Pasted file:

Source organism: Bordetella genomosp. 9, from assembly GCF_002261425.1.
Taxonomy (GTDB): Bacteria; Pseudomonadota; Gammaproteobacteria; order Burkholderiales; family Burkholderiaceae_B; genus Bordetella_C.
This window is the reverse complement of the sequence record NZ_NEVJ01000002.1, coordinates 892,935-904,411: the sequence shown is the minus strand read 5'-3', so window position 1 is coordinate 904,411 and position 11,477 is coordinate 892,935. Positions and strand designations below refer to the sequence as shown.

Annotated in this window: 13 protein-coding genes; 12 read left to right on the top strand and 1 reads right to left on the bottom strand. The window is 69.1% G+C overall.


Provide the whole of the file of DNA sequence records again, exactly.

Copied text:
Source organism: Bordetella genomosp. 9, from assembly GCF_002261425.1.
Taxonomy (GTDB): Bacteria; Pseudomonadota; Gammaproteobacteria; order Burkholderiales; family Burkholderiaceae_B; genus Bordetella_C.
This window is the reverse complement of the sequence record NZ_NEVJ01000002.1, coordinates 892,935-904,411: the sequence shown is the minus strand read 5'-3', so window position 1 is coordinate 904,411 and position 11,477 is coordinate 892,935. Positions and strand designations below refer to the sequence as shown.

Annotated in this window: 13 protein-coding genes; 12 read left to right on the top strand and 1 reads right to left on the bottom strand. The window is 69.1% G+C overall.